Sandia Lab spinout wins $150K NIH grant for neonatal sepsis test
Sandstone Diagnostics Inc. won a nearly $150,000 National Institutes of Health grant to develop an instrument to quickly detect a potentially deadly blood infection in newborns.
The Livermore company was founded last year with technology spun out of national defense work at Sandia National Laboratory. Its instrument is designed to help neonatal intensive care units monitor protein and cellular biomarkers in newborns with sepsis, an inflammatory disease where the entire body responds to severe infection.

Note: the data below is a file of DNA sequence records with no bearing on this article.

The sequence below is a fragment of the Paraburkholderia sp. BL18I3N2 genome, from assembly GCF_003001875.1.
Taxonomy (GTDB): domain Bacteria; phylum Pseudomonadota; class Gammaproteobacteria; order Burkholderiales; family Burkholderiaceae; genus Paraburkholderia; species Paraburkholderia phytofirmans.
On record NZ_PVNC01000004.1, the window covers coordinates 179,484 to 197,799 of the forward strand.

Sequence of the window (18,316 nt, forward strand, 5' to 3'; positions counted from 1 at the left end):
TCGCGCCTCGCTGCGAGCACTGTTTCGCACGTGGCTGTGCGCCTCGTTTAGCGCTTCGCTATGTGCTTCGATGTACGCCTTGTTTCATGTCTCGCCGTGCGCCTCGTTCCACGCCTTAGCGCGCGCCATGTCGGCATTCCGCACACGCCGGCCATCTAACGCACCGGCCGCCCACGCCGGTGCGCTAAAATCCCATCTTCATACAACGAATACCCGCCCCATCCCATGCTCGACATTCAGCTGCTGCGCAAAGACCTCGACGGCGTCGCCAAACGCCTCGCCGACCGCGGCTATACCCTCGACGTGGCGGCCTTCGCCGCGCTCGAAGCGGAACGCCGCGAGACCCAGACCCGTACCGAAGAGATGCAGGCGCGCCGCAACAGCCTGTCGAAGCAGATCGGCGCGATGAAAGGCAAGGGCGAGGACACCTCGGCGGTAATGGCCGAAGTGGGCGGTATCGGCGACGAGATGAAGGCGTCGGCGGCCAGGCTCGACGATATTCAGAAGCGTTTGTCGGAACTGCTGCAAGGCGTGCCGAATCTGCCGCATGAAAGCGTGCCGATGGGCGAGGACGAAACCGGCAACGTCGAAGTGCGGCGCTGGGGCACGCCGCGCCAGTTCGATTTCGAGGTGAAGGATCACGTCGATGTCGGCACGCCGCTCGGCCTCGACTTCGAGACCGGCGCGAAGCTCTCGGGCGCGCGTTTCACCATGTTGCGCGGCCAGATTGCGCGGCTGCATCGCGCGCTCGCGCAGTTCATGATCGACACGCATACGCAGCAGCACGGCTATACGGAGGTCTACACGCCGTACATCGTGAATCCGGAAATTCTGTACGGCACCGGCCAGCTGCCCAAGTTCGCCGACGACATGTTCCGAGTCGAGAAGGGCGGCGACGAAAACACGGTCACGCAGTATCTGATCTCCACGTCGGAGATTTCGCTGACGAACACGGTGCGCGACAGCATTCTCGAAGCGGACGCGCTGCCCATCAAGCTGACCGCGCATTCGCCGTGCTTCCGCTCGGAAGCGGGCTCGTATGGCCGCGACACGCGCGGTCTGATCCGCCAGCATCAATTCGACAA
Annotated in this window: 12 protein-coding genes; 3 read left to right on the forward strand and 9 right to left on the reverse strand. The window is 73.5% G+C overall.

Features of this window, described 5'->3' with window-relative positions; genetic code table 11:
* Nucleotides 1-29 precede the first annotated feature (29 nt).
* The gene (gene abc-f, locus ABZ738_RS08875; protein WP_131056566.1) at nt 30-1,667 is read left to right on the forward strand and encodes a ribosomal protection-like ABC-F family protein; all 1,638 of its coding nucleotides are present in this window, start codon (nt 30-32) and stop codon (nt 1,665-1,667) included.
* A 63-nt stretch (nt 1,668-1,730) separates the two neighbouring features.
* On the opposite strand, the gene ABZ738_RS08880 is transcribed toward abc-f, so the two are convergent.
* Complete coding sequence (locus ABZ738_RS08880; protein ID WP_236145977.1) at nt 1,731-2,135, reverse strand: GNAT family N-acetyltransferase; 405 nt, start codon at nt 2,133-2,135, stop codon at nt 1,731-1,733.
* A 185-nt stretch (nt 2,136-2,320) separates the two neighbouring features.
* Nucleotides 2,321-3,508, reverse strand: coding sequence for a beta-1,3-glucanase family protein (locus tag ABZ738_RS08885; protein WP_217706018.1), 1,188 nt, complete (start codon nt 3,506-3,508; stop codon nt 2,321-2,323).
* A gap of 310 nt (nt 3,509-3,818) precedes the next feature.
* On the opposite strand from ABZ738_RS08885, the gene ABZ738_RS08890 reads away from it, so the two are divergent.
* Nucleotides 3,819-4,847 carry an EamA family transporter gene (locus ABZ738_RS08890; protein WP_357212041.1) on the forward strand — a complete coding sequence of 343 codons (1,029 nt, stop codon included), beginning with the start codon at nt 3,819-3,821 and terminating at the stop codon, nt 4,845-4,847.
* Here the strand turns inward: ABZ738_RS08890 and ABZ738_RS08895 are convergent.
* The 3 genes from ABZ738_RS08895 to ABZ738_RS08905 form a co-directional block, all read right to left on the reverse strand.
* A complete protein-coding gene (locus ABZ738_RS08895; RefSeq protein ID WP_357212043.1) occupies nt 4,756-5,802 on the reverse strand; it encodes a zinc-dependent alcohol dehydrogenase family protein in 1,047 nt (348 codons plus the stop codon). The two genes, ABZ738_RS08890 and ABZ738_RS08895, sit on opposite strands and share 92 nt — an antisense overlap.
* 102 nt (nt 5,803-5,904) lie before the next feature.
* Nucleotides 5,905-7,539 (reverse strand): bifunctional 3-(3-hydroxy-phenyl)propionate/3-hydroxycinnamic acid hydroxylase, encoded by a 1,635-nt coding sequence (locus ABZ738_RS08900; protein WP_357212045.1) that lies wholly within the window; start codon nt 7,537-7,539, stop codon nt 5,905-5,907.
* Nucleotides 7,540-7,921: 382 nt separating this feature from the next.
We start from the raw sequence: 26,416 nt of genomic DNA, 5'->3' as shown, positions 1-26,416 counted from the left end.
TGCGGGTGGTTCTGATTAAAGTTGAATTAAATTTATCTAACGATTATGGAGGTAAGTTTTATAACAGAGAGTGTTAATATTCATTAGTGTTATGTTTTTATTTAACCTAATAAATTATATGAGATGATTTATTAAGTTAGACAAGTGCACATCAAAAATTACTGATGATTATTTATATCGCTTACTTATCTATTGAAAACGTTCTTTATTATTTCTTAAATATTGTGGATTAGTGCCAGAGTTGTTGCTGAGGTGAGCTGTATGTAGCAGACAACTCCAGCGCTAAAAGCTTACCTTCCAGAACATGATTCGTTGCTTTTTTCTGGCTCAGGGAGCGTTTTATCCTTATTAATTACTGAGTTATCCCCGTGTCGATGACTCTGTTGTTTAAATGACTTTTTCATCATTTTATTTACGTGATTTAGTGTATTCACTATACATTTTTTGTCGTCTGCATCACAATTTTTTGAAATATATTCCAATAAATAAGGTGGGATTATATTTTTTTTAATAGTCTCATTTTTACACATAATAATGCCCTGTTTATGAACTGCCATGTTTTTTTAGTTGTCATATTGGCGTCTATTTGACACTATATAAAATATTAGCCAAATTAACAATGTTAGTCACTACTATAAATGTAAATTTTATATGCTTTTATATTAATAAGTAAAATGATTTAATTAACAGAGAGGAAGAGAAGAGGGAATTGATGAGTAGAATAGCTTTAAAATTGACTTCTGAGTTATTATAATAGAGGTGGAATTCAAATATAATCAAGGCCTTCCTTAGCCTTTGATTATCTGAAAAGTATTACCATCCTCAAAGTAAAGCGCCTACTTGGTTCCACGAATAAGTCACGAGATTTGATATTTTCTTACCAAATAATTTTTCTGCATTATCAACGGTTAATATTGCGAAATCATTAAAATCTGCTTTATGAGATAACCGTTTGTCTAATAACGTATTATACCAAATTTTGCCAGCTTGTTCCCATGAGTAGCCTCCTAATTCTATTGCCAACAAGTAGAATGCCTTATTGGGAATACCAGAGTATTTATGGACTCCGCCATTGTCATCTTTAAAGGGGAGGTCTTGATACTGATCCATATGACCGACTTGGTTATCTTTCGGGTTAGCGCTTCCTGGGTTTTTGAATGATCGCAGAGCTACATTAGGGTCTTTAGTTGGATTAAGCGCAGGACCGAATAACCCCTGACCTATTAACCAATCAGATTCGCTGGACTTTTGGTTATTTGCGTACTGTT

Severe sepsis strikes about 750,000 Americans each year, according to the National Institute of General Medical Sciences, and as many of half of those people die.
The instrument needs only a few drops of blood from pricking a baby’s heel and can run a test in minutes, rather than days.
“Neonatal sepsis is an enormous problem and the current methods for monitoring patients and diagnosing sepsis are not adequate,” Sandstone co-founder and CEO Greg Sommer said in a press release from U.S. Rep.Eric Swalwell, a Democrat from Dublin, that announced the grant. “It’s extremely difficult to draw blood from a very small infant, and the child’s condition can change drastically within the days that it takes a laboratory to make a diagnosis.”